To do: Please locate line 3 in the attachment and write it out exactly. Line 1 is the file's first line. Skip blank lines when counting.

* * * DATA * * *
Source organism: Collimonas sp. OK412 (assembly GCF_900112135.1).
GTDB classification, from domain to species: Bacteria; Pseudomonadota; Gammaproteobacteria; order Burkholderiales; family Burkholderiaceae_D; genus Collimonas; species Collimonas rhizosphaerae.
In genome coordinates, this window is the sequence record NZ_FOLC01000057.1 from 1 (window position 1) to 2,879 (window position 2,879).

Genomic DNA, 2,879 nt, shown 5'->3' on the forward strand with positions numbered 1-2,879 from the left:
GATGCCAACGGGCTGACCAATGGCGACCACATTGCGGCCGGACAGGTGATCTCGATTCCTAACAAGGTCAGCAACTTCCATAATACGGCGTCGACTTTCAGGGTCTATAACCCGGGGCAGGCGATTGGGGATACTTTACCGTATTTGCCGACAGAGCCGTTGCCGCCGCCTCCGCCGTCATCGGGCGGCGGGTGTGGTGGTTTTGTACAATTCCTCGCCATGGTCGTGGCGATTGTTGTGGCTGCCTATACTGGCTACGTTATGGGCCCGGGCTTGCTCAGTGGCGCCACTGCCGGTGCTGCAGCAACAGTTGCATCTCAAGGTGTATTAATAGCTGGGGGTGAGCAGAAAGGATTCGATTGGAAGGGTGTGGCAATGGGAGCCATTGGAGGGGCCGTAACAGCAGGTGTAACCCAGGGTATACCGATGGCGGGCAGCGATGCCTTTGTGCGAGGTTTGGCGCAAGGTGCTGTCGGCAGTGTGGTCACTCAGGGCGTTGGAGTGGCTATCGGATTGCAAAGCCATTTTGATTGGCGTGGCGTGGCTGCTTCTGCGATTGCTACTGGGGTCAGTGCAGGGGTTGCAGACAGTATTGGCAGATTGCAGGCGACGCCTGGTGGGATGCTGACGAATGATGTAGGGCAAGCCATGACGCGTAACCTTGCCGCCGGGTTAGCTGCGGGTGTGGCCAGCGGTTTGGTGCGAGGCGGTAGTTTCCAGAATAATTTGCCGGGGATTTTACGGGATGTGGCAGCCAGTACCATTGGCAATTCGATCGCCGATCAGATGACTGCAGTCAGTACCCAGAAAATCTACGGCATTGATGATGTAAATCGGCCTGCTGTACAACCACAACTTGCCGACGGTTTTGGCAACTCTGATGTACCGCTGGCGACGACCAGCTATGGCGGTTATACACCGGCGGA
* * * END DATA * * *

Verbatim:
In genome coordinates, this window is the sequence record NZ_FOLC01000057.1 from 1 (window position 1) to 2,879 (window position 2,879).